“The study of digital interventions for mental health and the mitigation of mental illness remains in its infancy, often lacking even the tools to understand the thing upon which its lens in focused. Digital interventions are designed artifacts which are deployed using particular devices, which in turn might be interacted with in a variety of conditions in a multiplicity of settings.
“Without a granularity in understanding and contrasting the digital interventions themselves; the conclusion of the review is a broad ‘some people liked them, some people didn’t and the ones that people liked were easier to implement and tended to have some positive results but only when staff liked them, too’. What is missing is the dimension of understanding the intervention as a level of implementation in itself.
“A digital intervention is an experience situated within someone’s life as much as it is a quantifiable medical phenomena. In medical terms, an injection can be a more or less pleasant experience depending on where or how you are administered it and for what reasons; but that experience does not alter the chemical composition of the solution forced down the barrel. With digital interventions, the application, device or program is the solution, the barrel, the needle and the context rolled into one experience.”
Digital developments in mental health, as with many digital developments in public services, are often dead in the water before they begin because they do not begin with the user. If we are talking about preventing mental ill-health, we literally cannot do that without the user being at the absolute centre of every single decision made. While prevention is measured at population levels; it’s experienced at individual ones.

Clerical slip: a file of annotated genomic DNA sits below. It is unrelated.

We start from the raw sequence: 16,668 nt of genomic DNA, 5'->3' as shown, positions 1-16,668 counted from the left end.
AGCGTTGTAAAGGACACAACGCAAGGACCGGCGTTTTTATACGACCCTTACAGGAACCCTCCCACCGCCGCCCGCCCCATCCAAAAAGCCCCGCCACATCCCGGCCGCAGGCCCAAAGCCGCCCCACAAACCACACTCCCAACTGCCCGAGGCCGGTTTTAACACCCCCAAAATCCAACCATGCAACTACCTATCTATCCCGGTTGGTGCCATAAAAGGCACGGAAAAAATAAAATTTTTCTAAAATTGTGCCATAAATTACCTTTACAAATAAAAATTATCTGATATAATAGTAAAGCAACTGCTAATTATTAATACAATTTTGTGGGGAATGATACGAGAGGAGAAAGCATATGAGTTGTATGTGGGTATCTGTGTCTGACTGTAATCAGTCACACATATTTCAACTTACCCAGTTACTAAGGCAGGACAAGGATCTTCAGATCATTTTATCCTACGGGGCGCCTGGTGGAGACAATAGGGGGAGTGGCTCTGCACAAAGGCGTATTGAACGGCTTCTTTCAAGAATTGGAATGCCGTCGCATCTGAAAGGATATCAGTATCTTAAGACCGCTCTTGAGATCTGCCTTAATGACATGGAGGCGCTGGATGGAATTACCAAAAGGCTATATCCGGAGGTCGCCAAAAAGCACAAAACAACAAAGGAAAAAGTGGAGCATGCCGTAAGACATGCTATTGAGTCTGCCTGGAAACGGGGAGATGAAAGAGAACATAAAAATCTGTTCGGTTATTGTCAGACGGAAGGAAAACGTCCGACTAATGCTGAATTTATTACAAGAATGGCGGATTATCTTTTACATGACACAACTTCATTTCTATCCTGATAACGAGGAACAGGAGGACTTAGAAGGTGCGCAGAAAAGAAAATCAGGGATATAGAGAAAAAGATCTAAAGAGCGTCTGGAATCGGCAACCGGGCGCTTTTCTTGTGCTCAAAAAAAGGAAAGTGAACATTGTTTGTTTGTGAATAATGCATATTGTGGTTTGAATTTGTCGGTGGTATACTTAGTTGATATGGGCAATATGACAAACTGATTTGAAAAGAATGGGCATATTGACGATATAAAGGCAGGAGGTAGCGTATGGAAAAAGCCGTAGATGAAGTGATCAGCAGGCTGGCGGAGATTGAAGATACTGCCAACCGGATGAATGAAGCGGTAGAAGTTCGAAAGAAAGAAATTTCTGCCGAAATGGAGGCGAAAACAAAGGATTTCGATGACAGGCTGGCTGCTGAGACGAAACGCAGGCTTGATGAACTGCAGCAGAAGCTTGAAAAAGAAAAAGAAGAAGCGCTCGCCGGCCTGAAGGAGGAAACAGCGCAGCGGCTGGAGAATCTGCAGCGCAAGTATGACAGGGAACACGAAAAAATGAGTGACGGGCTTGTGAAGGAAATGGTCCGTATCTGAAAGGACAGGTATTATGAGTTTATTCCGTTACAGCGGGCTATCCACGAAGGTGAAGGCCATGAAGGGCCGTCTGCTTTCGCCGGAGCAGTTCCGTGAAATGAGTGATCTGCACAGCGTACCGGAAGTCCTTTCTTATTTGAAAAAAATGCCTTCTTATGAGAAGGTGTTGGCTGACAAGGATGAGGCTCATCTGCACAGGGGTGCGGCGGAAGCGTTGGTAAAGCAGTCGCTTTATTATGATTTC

If digital technology is to fulfill its promise for mental health it’s going to have to get an awful lot better at understanding people and what ails them; an awful lot better at understanding what elements of a digital intervention actually influence outcomes and an awful lot better at better at bringing together research, policy, development and marketing.
If we want to use technology to help people be well, it must make sense to the person using it in the context of their life, or they just won’t use it. The best case scenario is they’ll be polite during your research study into the digital thing, doing what you tell them and then they’ll quietly and stealthily never use it again and stop opening your email reminders and thirsty push notifications that bleat like a spurned lover imploring them to come back and that ‘it’ll be different this time’.
And we all really need it to be different this time.